Thursday, January 31, 2013

How Is Electricity Generated?

In the 21st century, electricity is a feature of life that much of the world takes for granted. However, electricity is still a relatively new invention, having only come into widespread use around a century ago.
Today, interest in different ways to generate electricity is growing, as some experts predict that traditional non-renewable sources will be depleted within the next 100 years. Here's a quick guide to the different ways in which electricity is generated in 2013.
Generating power with fossil fuels
The main method of power generation today is the burning of fossil fuels, like coal, gas and oil. These materials need to be dug out, drilled or extracted from the earth and they are called 'fossil fuels' because they contain the remains of ancient plants and animals. While oil and gas can be burned directly, coal needs to be crushed and then burned to be effective.
The electricity generation process starts by burning one of these fuels (the popularity of each varies from country to country). As the fossil fuels burn, they heat water, which creates steam. This steam then moves generator turbines within the power plant. As the turbines turn, they send an electric current through a piece of wire, which is in turn connected to a series of transformers. As the current travels through transformers, its voltage is slowly lowered and finally enters homes and commercial buildings through a service box.
Power generation from renewable sources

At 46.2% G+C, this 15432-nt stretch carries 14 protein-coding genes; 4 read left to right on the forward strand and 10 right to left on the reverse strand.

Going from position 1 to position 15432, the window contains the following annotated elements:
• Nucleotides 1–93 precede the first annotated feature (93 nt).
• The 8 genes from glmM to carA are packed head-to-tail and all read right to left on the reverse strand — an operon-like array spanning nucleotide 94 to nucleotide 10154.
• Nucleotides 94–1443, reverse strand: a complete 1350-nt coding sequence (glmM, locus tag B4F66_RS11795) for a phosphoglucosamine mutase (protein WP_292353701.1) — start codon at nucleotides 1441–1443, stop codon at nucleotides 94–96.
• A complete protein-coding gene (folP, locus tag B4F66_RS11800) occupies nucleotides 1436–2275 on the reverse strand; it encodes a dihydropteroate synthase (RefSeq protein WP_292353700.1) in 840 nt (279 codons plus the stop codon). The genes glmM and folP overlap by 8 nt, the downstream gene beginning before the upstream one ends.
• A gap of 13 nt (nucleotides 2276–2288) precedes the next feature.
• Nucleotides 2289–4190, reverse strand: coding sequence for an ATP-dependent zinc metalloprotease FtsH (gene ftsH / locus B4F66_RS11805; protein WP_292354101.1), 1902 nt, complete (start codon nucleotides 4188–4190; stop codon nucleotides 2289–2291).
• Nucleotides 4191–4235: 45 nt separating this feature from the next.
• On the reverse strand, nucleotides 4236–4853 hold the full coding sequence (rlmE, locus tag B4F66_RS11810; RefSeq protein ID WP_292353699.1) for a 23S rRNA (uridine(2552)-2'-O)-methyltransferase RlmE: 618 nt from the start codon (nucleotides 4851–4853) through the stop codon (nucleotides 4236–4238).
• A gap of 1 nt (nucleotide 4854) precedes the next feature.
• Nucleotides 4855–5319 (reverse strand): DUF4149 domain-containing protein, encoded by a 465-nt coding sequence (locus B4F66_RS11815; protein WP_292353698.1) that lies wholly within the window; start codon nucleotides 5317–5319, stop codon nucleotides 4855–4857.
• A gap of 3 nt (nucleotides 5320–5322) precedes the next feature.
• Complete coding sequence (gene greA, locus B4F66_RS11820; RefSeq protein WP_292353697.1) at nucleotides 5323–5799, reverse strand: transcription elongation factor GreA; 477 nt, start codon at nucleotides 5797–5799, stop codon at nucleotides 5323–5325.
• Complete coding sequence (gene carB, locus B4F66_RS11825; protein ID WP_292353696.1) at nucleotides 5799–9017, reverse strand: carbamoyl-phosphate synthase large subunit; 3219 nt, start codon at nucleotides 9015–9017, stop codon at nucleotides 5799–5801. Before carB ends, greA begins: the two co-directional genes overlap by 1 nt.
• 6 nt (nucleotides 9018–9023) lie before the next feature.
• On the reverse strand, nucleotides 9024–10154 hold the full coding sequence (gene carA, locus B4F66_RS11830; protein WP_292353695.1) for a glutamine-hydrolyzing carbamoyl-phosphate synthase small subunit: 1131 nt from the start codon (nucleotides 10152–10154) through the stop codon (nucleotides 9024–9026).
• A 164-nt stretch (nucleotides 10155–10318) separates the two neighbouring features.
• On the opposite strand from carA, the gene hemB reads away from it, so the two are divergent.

Although fossil fuels remain the primary source of power generation, renewable sources like tidal, nuclear and geothermal power are slowly gaining ground. One popular source of renewable power generation is wind energy. To harness the power of wind, wind turbines have to be built. Like windmills, wind turbines feature three or four blades and may take the form of huge structures dotting the countryside ('wind farms') or small models that sit on top of domestic buildings. When warm air rises, more air rushes in to fill the gaps left behind. This creates the gusts we call wind. When these gusts catch the blade of a wind turbine propeller, it starts to move round. This movement turns a generator, which produces electricity.
Solar energy is another form of renewable power generation. Harnessing solar power requires the installation of photovoltaic ('PV') cells, which convert light directly into electricity. PV panels may be expensive and the unreliability of solar energy in all but the sunniest climates means that they are still unable to provide a complete replacement to power created by the burning of fossil fuels. However, they are useful for heating certain aspects of a household - for instance, a boiler or furnace.

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Monday, January 28, 2013

Importance of a Generator in Severe Weather Preparedness

Home improvement expert Danny Lipford explains the importance of having a backup generator during power outages caused by severe weather.

Friday, January 25, 2013

Home Electrical Safety Tips for Older Adults

Electrical failures or malfunctions are a leading cause of home fires every year. Older adults (ages 65+) have a higher risk of dying in fires caused by electrical distribution and lighting equipment than the general population. This high-quality 60-second public service announcement provides safety tips to help older adults identify and prevent electrical hazards that can result in a home fire.

This video is part of a new, multi-faceted Home Fire Safety for Older Adults program that has been developed by the Electrical Safety Foundation International (ESFI) with funding provided by a FY 2011 Fire Prevention and Safety (FP&S) Grant from the Department of Homeland Security's Federal Emergency Management Agency.

Be sure to check out the other videos in the series - Home Heating Safety Tips for Older Adults and Cooking Safety Tips for Older Adults. Additional program materials are also available on ESFI's website at